A Pagan at the National Day of Prayer

A Pagan at the National Day of Prayer May 5, 2017

The first Thursday in May is the National Day of Prayer in the United States.  Calls for prayer from national leaders have been issued periodically since the days of George Washington, and in 1952 the National Day of Prayer became an annual event.

Although official proclamations have been pluralistic (though with monotheistic assumptions), since the Reagan years the National Day of Prayer has primarily been associated with Evangelical Christians who organize large public events and restrict prayer to those in their own traditions, perhaps inviting conservative Jews. While these people certainly have the right to conduct their own services in the ways they feel appropriate, it flies in the face of the spirit of the National Day of Prayer and of President Reagan’s request to pray “for unity of the hearts of all mankind” to exclude other religious traditions.

And so there are two National Day of Prayer services in Denton. There is a restricted service at noon on the courthouse square, and there is an interfaith service in the evening. This year the interfaith service was hosted by Trinity Presbyterian Church, long known as a home for progressive and inclusive Christianity. The Denton Record-Chronicle has photos from both services on their website.

The interfaith service featured prayers from many traditions: Presbyterian, Methodist, Catholic, Lutheran, Mormon, Jewish, Muslim, Baha’i, Unitarian Universalist, Cheyenne-Arapaho, Buddhist, and Pagan. There was music from an interfaith children’s choir and from Vocal Magic, a choir that includes Pagans and Christians.

I spoke as a representative of Denton CUUPS – my prayer is my own.

Public prayer is always a balancing act, particularly for Pagans:  how do you honor your Gods and your tradition and still remain accessible to a mostly-Christian audience who knows little if anything about Paganism?  A successful public prayer requires more than saying the proper words to the proper deity in the proper manner.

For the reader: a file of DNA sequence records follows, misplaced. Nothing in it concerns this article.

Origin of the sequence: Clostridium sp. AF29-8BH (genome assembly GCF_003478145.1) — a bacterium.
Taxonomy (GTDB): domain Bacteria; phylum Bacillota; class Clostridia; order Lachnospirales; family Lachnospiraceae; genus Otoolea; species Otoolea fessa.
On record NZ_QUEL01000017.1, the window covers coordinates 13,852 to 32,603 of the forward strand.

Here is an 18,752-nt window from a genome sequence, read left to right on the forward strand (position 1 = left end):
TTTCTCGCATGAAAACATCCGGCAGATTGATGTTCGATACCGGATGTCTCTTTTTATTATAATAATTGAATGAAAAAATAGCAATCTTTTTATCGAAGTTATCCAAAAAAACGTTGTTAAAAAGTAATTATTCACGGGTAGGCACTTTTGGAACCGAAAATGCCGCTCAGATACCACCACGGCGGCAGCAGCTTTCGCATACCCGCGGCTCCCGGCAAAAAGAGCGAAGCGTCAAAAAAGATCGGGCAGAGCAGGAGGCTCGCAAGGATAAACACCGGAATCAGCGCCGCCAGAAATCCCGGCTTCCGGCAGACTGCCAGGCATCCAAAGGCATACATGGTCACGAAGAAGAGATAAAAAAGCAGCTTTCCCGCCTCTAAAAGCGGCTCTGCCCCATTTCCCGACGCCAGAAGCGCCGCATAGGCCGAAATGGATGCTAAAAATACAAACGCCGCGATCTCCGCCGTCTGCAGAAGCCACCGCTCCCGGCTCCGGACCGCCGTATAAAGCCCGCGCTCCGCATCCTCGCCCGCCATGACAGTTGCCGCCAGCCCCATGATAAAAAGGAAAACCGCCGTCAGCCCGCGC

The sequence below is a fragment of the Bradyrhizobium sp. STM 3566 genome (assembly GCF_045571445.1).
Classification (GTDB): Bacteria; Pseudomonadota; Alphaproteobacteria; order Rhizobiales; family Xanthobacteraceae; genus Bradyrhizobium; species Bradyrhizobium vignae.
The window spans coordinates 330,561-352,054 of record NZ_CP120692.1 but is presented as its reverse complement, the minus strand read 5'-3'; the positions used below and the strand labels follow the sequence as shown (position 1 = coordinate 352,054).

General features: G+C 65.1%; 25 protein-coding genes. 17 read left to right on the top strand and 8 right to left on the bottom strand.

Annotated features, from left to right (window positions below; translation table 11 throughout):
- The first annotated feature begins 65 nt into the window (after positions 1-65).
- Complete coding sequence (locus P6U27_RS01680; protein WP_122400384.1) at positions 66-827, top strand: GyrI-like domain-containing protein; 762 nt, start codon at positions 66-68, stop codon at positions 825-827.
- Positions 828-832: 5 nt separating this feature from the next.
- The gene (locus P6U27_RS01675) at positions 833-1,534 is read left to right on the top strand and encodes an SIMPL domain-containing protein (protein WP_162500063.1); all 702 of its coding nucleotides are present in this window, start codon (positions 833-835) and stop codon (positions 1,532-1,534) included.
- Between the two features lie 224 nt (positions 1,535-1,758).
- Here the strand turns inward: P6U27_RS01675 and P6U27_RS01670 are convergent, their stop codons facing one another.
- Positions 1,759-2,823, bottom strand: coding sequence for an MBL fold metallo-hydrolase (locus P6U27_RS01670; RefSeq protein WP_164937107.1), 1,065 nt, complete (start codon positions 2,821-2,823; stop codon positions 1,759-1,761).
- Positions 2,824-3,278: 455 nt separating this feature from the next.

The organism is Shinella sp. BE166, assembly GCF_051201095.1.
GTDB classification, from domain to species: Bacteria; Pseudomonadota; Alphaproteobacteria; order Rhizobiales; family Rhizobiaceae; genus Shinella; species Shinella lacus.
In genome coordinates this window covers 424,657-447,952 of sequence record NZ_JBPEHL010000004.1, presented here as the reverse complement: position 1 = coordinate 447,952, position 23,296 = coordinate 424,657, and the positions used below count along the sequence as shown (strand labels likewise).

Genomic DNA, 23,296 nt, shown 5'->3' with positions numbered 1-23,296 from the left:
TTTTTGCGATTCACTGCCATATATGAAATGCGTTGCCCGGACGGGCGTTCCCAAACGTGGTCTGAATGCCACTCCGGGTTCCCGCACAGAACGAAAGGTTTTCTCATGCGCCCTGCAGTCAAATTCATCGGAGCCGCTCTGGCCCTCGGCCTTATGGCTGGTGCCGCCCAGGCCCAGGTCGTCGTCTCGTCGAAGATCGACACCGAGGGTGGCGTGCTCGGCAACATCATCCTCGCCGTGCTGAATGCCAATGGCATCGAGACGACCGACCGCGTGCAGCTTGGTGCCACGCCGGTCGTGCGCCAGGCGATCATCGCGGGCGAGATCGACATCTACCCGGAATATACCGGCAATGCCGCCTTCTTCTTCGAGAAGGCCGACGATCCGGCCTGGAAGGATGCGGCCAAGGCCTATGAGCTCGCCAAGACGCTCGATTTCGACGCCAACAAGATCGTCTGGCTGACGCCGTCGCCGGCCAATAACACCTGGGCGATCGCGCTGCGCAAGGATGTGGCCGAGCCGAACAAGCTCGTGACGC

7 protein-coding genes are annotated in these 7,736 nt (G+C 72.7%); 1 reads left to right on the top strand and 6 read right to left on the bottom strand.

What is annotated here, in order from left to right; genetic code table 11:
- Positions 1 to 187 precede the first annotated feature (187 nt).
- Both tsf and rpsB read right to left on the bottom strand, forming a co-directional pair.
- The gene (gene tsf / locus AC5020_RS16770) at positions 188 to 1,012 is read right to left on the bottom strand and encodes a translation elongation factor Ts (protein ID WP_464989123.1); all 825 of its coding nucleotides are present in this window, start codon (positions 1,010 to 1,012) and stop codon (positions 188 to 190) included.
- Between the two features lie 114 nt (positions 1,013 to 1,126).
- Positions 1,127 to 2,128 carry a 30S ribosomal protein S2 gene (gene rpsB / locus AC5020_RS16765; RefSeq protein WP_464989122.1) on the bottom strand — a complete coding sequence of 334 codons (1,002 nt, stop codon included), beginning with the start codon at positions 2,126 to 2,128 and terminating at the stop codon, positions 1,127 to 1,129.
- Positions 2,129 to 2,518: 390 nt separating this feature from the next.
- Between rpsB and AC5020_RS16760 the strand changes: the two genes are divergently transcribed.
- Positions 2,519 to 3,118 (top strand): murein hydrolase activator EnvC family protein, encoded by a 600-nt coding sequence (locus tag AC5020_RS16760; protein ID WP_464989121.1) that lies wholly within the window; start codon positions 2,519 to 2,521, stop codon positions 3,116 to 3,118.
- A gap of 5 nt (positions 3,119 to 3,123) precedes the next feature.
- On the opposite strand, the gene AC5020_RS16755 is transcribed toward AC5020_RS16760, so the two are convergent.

This was my prayer.

Tonight I pray to the many Goddesses and Gods. Mighty ones, you are many and diverse, and since the dawn of humanity you have called many diverse people to worship you in many diverse ways. Grant us your compassion, we ask, that we may live together in peace with those whose Gods are different from our own.

Tonight I pray to the spirits of Nature; to the Land, the Sky, and the Sea; to all those with whom we share this world. Grant us your wisdom, we ask, that we may honor and respect all our Good Neighbors, and that we may reverently care for the Earth who is the Mother of us all.

Tonight I pray to our ancestors: those we knew in this life, those we know through stories and pictures, those we know only by names and dates, and those whose names are lost to us forever. Beloved ancestors, you lived through famine and plague, war and enslavement, ice age and flood. Grant us your resilience, we ask, that we may face the great challenges of our time. Grant us your courage that we may live virtuously and heroically, so that when we become ancestors ourselves we may be worthy of the honor of those who come after us.

Bíodh sé amhlaidh – may it be so!

photo by Clay Thurmond
photo by Clay Thurmond

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